The Transatlantic Trade and Investment Partnership (TTIP) negotiations, which aim to create a free trade area between the EU and the US, have been mired in many controversies since kicking off in July 2013. But arguably the most damaging to the negotiations has been the potential inclusion of investor-state dispute settlement (ISDS) in the final agreement. In a nutshell, this would allow foreign investors to seek redress for perceived violations of their investment rights in independent arbitration tribunals, bypassing domestic courts.
In response to a mounting pressure against ISDS from civil society groups in Europe, who fear that investors may challenge legitimate social and environmental policies, the European Commission announced in January 2014 that it was suspending negotiations on the provision pending the outcome of a public consultation. This was held from March to July of that year and, reflecting the high profile of the issue, attracted almost 150,000 responses – an ‘unprecedented’ number for a Commission consultation.
The Commission’s widely anticipated report on the consultation was finally published last week. This confirmed what was already common knowledge: the vast majority (97%) of submissions had been critical of ISDS/TTIP, having been ‘submitted collectively’ by various NGOs using electronic platforms or software (including 50,000 responses from a single NGO).
More importantly, the Commission’s report – and public reactions to it – suggest that the consultation has not succeeded in diffusing political conflict over ISDS. It will remain an important thorn in European negotiators’ sides as they work towards negotiating a deal with their US counterparts.
The consultation was always intended as a very limited, technical exercise, despite the wider political climate that prompted it. Its intention was never to seek views on whether ISDS should be included or not. Rather its goal was to ‘s[eek] feedback on whether the proposed EU approach […] would achieve the right balance between protecting investors and safeguarding the EU’s and Member States right and ability to regulate in the public interest’. In other words, the consultation was part of a broader exercise at tinkering with ISDS and improving it with respect to the provisions of existing bilateral investment treaties, which are widely seen as more open to abuse by investors. Illustratively, the Commission’s response in the report to the thousands of responses opposed to the inclusion of ISDS was to state that their concerns ‘should be answered in light of the ongoing EU efforts to reform substantially the investment protection and ISDS system’.
This strategy is reflected in the Commission’s next steps, which are to consult with a number of stakeholders and EU institutions (notably the Parliament and the Council) in order to arrive at ‘concrete proposals for the TTIP negotiations’ at some point later this year (probably by the summer). The report itself identifies four specific areas of work for improving the ISDS mechanism based on the responses to the consultation: protecting the right to regulate; the procedures and establishment of arbitration tribunals; how ISDS relates to the domestic judiciary and an appellate mechanism for ISDS.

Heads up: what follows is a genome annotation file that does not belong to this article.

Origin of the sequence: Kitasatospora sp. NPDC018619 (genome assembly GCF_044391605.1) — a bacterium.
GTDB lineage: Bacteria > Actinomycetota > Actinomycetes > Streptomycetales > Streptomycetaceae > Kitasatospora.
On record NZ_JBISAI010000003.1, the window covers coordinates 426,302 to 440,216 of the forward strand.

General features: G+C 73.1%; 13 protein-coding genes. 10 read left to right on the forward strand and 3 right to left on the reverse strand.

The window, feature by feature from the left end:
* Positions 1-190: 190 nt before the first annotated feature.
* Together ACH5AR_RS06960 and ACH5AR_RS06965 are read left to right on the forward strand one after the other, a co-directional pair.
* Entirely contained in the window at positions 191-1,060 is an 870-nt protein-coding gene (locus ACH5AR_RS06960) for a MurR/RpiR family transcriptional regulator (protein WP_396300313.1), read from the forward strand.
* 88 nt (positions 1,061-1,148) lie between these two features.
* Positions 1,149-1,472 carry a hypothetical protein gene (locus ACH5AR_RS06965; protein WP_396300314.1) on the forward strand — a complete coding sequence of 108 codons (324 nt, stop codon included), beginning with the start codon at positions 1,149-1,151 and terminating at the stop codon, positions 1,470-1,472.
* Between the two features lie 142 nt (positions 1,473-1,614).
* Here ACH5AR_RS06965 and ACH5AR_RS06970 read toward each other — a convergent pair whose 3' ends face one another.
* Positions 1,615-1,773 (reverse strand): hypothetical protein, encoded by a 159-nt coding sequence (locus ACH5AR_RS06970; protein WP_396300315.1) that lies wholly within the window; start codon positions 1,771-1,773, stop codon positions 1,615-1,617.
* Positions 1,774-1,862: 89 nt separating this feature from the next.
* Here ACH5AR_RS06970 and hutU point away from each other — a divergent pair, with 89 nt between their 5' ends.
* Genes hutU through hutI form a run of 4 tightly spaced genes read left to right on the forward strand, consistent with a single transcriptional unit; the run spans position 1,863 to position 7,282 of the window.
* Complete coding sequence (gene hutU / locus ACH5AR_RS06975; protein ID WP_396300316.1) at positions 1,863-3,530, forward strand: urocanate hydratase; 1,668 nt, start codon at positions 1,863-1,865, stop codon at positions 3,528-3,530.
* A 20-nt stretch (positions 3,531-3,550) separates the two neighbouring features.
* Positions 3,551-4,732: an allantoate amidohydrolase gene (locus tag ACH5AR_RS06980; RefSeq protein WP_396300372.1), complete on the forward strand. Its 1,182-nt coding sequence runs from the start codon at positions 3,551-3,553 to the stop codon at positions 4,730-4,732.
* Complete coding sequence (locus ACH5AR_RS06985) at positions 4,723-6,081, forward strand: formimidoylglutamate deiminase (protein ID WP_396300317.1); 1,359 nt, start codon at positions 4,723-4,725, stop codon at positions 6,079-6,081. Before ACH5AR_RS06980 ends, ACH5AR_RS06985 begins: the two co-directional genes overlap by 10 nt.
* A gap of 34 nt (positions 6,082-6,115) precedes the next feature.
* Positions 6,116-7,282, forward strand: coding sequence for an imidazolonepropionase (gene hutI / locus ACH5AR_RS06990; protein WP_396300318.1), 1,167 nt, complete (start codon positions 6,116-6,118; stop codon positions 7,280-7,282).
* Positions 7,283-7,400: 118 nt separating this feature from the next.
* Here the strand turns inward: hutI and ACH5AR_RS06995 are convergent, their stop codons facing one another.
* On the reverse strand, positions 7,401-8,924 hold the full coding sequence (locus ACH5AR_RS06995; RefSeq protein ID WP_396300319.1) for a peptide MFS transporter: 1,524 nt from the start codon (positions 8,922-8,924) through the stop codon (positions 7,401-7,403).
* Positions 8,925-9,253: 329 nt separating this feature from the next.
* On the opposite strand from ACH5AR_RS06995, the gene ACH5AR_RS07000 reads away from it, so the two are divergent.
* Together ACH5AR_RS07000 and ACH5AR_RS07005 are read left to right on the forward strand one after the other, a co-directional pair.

This is of course unlikely to appease the many NGOs (and their followers) who have voiced opposition to the principle of ISDS, which is said to privilege the interests of large multinational firms at the expense of democratic decision-making. To these groups the consultation was a useful political instrument to voice their discontent. Thus, while Trade Commissioner Cecilia Malmström acknowledged that ‘the consultation shows that there is huge scepticism against the ISDS instrument’, the Commission’s strategy of simply seeking to improve the system has led many NGOs to argue that the consultation ‘makes a mockery of democracy’.
While the Commission is still plumping for ISDS, opposition to the provision has clearly grown over the past year. ISDS has been a lighting rod for increased mobilisation against TTIP, culminating in such activities as a European Citizens’ Initiative, with over a million signatures Europe-wide, and a European Day of Action on 11 October 2014. Members of the socialists & democrats group in the European Parliament – whose support is needed in order to ratify a potential trade agreement – have repeatedly voiced concerns about the implications of ISDS, as have the representatives of a number of Member States, most notably Germany. While this has not amounted to an unambiguous rejection of ISDS from these key actors, the issue is clearly increasingly on the political agenda.
Why then does the Commission insist, at this stage, on merely reforming ISDS rather than dropping it altogether? While advocates are keen to state that not including the provision would undermine the EU’s ability to negotiate ISDS provisions with emerging economies such as China, this is a bit of a red herring; China, after all, is itself ‘a strong proponent’ of the regime of investor protection. A more plausible explanation is that the Commission is keen to make use of its new competence (since the Treaty of Lisbon) to negotiate EU investment agreements. Dropping ISDS is also problematic from a negotiator’s perspective because the US is allegedly very ‘keen’ on it. Therefore (and most importantly I suspect) this is likely to entail costly concessions, possibly preventing the EU from achieving the agreement it wants.
The irony is that ISDS may well be the reason that TTIP doesn’t happen at all. Of course, at this stage it is too early to tell what the final outcome will be. But the consultation has shown that the issue remains highly politicised, with considerable opposition to the principle of investor-state arbitration unlikely to be appeased with a mere reform of the system.